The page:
Id. at 4-5. By November 2014, Lasermaster switched accountants and submitted a revised and substantially increased claim. Id. at 5. To evaluate Lasermaster's revised claim, Defendant engaged consultant Quintin Schwartz of Document Reprocessors to evaluate whether the samples Lasermaster alleged it lost could be repaired. See Id. While Mr. Schwartz was conducting his evaluation of the samples, on October 20, 2015, Lasermaster filed its Complaint in this matter alleging, inter alia, that Defendant had constructively denied its insurance claim. See Compl. ¶ 25. In its Complaint, Lasermaster alleges breach of contract for business income loss (Count I), and breach of contract for business personal property (Count II). See generally Compl. After multiple extensions [ECF Nos. 5, 11], Defendant filed its answer on December 18, 2015. ECF No. 13. The Court then convened a case management conference on February 25, 2016.

         In its original Pretrial Scheduling Order (“Scheduling Order”), the Court ordered that “[a]ny motion to amend the pleadings must be filed [no] later than 5/13/2016.” ECF No. 16 ¶ 15 (emphasis in original). After the case management conference, and before the present motion was filed, the Court conducted six (6) telephone status conferences with the parties.[1] At the parties' request, the Court amended deadlines in the Pretrial Scheduling Order on four occasions. See ECF Nos. 26, 28, 30, 34.[2] While certain dates were amended based on the Court's Order, the Court did not modify the deadline for filing motions to amend pleadings and no request for such a modification was ever submitted by the parties.

         On September 12, 2017, Lasermaster filed the instant motion to amend. Pl.'s Mot. to Amend, ECF No. 36. Defendant filed its response to the instant motion on October 2, 2017 [ECF No. 37], and Lasermaster filed its reply on October 10, 2017 [ECF No. 38].

         B. The Parties' Arguments

         Lasermaster seeks leave to file an Amended Complaint pursuant to Federal Rule of Civil Procedure 15(a)(2), to add a “Bad Faith Delay and Denial of Insurance Payment” cause of action. See Pl.'s. Br., ECF No. 36-8; see also Proposed Am. Compl., ECF No. 36-2 (Third Claim). Lasermaster argues that leave to file an Amended Complaint should be granted because the facts supporting the amendment have only recently been uncovered in discovery. See Pl.'s Br., ECF No. 36-8 at 2. Lasermaster asserts that “[i]t would be unjust to deny Plaintiff the right to pursue a claim where the facts supporting the claim were completely within the control of the Defendant and unavailable to the Plaintiff until more than a year after the deadline to amend the Complaint.” Id. at 14. Lasermaster also asserts that the proposed amendment is not futile, and that Defendant will not suffer any prejudice or undue delay if leave to amend is granted. See Id. at 8, 10.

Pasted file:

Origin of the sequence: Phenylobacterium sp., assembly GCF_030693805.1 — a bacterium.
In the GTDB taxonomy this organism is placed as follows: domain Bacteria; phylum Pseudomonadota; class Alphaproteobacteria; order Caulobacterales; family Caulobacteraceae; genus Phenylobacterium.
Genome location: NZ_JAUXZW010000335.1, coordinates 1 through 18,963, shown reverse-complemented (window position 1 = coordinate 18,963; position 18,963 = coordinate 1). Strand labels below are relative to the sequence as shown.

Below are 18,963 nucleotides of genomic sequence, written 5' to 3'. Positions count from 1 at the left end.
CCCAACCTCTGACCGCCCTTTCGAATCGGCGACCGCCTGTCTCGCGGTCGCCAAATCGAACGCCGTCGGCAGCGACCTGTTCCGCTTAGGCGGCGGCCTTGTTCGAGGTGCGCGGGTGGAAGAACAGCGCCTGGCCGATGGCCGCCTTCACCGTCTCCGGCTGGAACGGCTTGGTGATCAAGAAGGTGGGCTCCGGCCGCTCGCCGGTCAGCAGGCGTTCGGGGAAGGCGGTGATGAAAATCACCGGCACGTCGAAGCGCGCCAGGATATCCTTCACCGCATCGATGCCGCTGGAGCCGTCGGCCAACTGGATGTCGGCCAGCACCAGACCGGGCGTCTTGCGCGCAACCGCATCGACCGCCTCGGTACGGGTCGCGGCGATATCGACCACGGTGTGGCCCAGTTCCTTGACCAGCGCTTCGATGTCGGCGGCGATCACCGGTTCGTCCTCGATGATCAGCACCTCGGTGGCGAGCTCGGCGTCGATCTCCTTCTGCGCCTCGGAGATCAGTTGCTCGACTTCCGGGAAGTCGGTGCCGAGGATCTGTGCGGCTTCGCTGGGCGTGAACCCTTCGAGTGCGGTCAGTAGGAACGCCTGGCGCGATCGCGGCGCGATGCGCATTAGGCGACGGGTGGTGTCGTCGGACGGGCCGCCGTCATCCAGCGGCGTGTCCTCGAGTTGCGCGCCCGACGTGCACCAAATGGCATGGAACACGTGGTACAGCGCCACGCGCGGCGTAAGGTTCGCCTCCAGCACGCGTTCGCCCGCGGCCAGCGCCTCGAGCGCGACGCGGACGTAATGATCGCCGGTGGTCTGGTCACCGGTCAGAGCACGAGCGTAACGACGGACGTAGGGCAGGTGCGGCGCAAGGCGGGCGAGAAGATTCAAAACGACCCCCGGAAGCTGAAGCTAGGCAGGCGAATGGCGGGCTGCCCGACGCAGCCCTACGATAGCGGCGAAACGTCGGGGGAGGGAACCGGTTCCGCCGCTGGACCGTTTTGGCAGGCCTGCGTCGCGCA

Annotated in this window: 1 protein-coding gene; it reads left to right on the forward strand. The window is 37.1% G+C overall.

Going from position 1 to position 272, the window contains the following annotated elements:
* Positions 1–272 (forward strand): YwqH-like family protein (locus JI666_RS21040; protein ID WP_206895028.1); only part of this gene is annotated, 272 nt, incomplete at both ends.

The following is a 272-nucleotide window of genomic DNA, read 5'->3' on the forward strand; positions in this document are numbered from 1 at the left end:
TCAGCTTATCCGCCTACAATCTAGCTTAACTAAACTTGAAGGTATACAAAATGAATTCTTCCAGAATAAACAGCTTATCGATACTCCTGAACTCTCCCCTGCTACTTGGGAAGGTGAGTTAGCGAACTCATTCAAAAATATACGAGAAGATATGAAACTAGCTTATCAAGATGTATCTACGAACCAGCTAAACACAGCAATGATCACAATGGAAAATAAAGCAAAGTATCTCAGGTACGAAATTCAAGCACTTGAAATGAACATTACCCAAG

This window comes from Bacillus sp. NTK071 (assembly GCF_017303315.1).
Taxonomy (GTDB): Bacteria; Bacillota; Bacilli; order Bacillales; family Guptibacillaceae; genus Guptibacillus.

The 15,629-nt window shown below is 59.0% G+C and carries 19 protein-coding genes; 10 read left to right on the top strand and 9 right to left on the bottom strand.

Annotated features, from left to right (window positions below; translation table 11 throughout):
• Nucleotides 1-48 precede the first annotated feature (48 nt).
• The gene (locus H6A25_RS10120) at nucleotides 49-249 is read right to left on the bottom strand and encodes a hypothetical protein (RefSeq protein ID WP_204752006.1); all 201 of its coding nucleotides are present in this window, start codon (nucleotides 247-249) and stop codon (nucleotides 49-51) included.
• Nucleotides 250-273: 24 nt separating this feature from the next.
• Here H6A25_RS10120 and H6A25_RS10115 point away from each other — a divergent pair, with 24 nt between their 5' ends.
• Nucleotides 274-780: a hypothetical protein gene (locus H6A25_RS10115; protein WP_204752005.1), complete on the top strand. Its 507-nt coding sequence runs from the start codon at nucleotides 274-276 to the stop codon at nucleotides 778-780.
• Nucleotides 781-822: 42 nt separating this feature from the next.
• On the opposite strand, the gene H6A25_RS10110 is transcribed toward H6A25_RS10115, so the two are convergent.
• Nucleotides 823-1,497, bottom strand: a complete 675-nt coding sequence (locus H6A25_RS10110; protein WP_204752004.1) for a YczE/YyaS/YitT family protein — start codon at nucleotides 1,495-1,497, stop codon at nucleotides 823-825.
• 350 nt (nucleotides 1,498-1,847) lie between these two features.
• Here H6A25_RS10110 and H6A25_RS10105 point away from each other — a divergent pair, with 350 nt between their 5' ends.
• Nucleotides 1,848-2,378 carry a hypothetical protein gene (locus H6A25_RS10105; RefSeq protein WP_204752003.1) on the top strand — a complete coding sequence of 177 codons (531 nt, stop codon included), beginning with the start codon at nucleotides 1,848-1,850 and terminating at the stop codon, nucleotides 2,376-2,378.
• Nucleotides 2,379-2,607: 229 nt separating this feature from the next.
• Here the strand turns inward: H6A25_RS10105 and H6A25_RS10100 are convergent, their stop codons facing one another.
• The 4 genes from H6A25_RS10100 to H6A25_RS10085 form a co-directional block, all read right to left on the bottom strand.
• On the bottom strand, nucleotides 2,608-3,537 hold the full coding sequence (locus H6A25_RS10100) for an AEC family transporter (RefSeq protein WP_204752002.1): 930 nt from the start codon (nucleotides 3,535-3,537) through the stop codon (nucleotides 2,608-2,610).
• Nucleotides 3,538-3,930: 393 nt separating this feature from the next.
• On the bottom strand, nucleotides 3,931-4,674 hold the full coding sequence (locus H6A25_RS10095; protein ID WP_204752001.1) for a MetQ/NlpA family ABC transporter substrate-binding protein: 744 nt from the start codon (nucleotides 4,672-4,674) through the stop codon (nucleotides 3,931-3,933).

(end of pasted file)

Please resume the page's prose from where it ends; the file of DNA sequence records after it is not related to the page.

In response to Lasermaster's motion, Defendant argues that leave to amend should be denied for four reasons. First, Defendant argues that Lasermaster's motion should be denied because Lasermaster failed to establish good cause to amend its Complaint as required under Rule 16(b). See Def.'s Br. in Opp'n, ECF No. 37 at 9. Defendant notes that the mere existence of prior extensions of fact discovery do not relieve Lasermaster of its burden to establish good cause. See Id. Second, Defendant argues that Lasermaster's motion should be denied because there is no satisfactory explanation for Lasermaster's undue delay in seeking to amend. See Id. at 12. To this point, Defendant argues that all of the information allegedly supporting Lasermaster's bad faith claim was available to Lasermaster in October of 2015. See Id. Defendant contends that even if new information were discovered during the depositions as alleged by Lasermaster, Plaintiff made a conscious decision to do nothing with that information for months prior to the instant motion. Therefore, Defendant contends that Lasermaster's motion should be denied. See Id. Third, Defendant argues that Lasermaster's motion should be denied because an amendment at this late stage in discovery will “severely cripple” Defendant's ability to conduct any discovery on the bad faith claim. Id. at 18. Lastly, Defendant argues that Lasermaster's Amended Complaint should be denied on the grounds of futility, since it would not survive a motion to dismiss for failure to state a claim upon which relief may be granted pursuant to Federal Rule of Civil Procedure 12(b)(6). See Id. at 20.

         II. ...